Officer dragged before shooting, 'had to fire' gun, Cincinnati police report says

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Story highlights

  • Report: Officer "repeated that he was being dragged by the vehicle and had to fire his weapon"
  • The officer's uniform "looked as if it had been dragged over a rough surface," the report says
  • The University of Cincinnati changes its police patrol policy "until further notice"

(CNN)After shooting dead an apparently unarmed man during a traffic stop, a University of Cincinnati police officer said he'd almost been run over and "had to fire his weapon," according to a police incident report released Thursday.

In the report, another University of Cincinnati police officer, who said he responded to the scene after hearing screams of "shots fired" over the radio, describes what Officer Ray Tensing told him about the shooting.
"Officer Tensing stated that he almost was run over by the driver of the Honda Accord and was forced to shoot the driver with his duty weapon (Sig Sauer P32). Officer Tensing stated that he fired a single shot. Officer Tensing repeated that he was being dragged by the vehicle and had to fire his weapon," Officer Eric Weibel's incident report says.
    Weibel said the officer complained of pain to his left arm after the stop.
    "Looking at Officer Tensing's uniform, I could see that the back of his pants and shirt looked as if it had been dragged over a rough surface," the report says.
    In an audio recording of Tensing's dispatch call released Thursday, the officer can be heard shouting "shots fired" and asking for a medic.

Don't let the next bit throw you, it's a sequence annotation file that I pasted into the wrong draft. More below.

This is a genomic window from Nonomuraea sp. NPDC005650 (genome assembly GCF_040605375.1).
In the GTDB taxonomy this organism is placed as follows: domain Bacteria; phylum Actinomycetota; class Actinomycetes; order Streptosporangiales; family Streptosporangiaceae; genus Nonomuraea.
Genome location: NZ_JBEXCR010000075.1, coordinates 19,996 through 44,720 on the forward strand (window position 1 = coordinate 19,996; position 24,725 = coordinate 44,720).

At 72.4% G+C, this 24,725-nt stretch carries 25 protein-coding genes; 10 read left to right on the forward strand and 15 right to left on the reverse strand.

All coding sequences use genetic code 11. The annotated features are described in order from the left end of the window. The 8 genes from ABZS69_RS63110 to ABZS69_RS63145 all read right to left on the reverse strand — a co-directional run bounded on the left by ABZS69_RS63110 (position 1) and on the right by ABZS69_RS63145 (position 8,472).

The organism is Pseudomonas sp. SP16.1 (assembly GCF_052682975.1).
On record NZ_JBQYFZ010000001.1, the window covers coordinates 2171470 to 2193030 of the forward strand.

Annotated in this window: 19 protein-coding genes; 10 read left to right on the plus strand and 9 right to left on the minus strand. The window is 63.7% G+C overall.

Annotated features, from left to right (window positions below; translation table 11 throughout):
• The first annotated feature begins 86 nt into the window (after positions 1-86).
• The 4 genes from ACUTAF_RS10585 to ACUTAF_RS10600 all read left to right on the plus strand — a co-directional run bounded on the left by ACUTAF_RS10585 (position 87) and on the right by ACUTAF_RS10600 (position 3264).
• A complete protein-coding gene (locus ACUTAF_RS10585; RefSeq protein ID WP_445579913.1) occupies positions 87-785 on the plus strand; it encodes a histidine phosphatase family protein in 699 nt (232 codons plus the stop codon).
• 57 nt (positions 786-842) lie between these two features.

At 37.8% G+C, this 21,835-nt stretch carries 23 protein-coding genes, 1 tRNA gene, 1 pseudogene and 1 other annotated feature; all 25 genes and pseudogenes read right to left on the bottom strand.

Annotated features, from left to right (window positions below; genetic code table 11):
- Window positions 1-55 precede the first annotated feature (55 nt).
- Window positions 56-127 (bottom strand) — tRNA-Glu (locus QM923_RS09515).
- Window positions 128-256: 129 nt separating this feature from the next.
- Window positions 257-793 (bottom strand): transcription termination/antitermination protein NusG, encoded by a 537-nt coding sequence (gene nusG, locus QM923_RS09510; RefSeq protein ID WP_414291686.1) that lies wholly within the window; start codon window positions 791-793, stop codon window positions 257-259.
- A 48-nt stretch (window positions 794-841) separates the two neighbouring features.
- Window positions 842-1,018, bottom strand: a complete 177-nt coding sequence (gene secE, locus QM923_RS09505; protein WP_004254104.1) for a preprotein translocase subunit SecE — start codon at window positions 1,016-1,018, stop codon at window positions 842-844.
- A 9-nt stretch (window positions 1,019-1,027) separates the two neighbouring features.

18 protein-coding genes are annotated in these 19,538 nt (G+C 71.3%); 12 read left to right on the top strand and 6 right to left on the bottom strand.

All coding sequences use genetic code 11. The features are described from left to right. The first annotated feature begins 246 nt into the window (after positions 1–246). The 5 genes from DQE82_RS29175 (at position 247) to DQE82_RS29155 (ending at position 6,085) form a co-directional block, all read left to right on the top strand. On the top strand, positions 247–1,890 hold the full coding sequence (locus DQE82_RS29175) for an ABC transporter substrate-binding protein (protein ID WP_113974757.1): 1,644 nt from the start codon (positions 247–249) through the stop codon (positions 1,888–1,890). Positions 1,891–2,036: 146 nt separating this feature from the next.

"I almost got ran over by the car. He took off on me," the officer says. "I discharged one round, struck the man in the head."
    In a press conference describing the July 19 shooting, Cincinnati police said there had been a struggle during the traffic stop, but didn't mention anything about the officer reporting he'd been dragged.
    "There was a struggle at the door with Mr. Dubose in the vehicle and the officer outside the vehicle, and the vehicle sped away," Cincinnati police Lt. Col. James Whalen told reporters.
    Police say Tensing fatally shot Samuel Dubose, 43, on Sunday after a struggle at a traffic stop over a missing license tag. Dubose was driving away when Tensing shot him, police said.
    Tensing fired a single shot, hitting the driver in the head as he attempted to flee. Police said the car rolled about a block before crashing.
    It appeared that Dubose did not have a weapon, police said.
    Tensing has been placed on administrative leave with pay, university police said. He gave his first statements to investigators on Tuesday,
    He has five years' experience in law enforcement and has worked for the University of Cincinnati Police Department for more than a year.
    A CNN records search showed that Dubose had more than 60 arrests.
    He was driving Sunday with a suspended license; it had been suspended indefinitely in January, the Ohio Bureau of Motor Vehicles said. In total, his license had been suspended 37 times, his driving records show.
    He was a father to 13 children, according to CNN affiliate WKRC-TV.
    Samuel Dubose was killed after being initially stopped for driving without a front license plate.
    At a memorial gathering Monday, Dubose's mother, Audrey, said her son was "full of love," CNN affiliate WLWT-TV reported.
    "Know that my son was not a violent person," she said. "My son ... he got stopped a lot but he never tried to fight."
    The Cincinnati Police Department has said it is finished investigating the fatal shooting and will present the evidence to Hamilton County Prosecutor Joe Deters, who will decide if any criminal charges are warranted. It's not known when Deters will make a decision.
    Local activists are complaining the shooting is similar to police killings of black men or youth in other cities, like Tamir Rice in Cleveland and Michael Brown in Ferguson, Missouri. Dubose was black and Tensing is white.
    University of Cincinnati campus police officers have authority to investigate traffic offenses occurring outside university boundaries under a mutual assistance agreement with the city of Cincinnati.
    On Thursday the school announced that campus police would focus their patrols within campus boundaries and conduct traffic stops only within the boundaries of the campus as part of a new policy in effect "until further notice."